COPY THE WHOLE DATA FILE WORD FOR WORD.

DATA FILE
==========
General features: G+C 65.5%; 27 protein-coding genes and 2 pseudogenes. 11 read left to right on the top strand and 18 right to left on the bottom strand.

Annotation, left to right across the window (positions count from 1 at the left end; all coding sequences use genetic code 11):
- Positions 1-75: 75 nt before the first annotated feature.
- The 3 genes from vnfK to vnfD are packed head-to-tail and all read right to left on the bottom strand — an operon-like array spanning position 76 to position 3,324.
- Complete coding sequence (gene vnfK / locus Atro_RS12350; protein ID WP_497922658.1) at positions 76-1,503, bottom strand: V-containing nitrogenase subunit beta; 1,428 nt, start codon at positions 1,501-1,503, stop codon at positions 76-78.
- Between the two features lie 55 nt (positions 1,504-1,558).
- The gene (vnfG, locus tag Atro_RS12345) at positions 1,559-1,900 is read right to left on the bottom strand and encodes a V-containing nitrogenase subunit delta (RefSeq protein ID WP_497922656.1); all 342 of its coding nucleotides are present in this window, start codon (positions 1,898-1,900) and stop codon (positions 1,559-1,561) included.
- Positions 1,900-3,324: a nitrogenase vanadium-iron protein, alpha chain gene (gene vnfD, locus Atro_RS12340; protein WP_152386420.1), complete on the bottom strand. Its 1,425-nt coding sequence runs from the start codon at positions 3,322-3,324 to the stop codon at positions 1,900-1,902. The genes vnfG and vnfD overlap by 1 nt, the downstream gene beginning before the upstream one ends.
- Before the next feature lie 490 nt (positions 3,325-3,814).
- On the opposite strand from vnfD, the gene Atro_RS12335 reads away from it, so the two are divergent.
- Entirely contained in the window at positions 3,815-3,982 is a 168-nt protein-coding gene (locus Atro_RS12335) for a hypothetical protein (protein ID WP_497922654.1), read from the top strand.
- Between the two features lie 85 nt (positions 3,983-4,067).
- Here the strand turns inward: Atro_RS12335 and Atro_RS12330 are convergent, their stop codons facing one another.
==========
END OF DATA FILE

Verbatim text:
General features: G+C 65.5%; 27 protein-coding genes and 2 pseudogenes. 11 read left to right on the top strand and 18 right to left on the bottom strand.

Annotation, left to right across the window (positions count from 1 at the left end; all coding sequences use genetic code 11):
- Positions 1-75: 75 nt before the first annotated feature.
- The 3 genes from vnfK to vnfD are packed head-to-tail and all read right to left on the bottom strand — an operon-like array spanning position 76 to position 3,324.
- Complete coding sequence (gene vnfK / locus Atro_RS12350; protein ID WP_497922658.1) at positions 76-1,503, bottom strand: V-containing nitrogenase subunit beta; 1,428 nt, start codon at positions 1,501-1,503, stop codon at positions 76-78.
- Between the two features lie 55 nt (positions 1,504-1,558).
- The gene (vnfG, locus tag Atro_RS12345) at positions 1,559-1,900 is read right to left on the bottom strand and encodes a V-containing nitrogenase subunit delta (RefSeq protein ID WP_497922656.1); all 342 of its coding nucleotides are present in this window, start codon (positions 1,898-1,900) and stop codon (positions 1,559-1,561) included.
- Positions 1,900-3,324: a nitrogenase vanadium-iron protein, alpha chain gene (gene vnfD, locus Atro_RS12340; protein WP_152386420.1), complete on the bottom strand. Its 1,425-nt coding sequence runs from the start codon at positions 3,322-3,324 to the stop codon at positions 1,900-1,902. The genes vnfG and vnfD overlap by 1 nt, the downstream gene beginning before the upstream one ends.
- Before the next feature lie 490 nt (positions 3,325-3,814).
- On the opposite strand from vnfD, the gene Atro_RS12335 reads away from it, so the two are divergent.
- Entirely contained in the window at positions 3,815-3,982 is a 168-nt protein-coding gene (locus Atro_RS12335) for a hypothetical protein (protein ID WP_497922654.1), read from the top strand.
- Between the two features lie 85 nt (positions 3,983-4,067).
- Here the strand turns inward: Atro_RS12335 and Atro_RS12330 are convergent, their stop codons facing one another.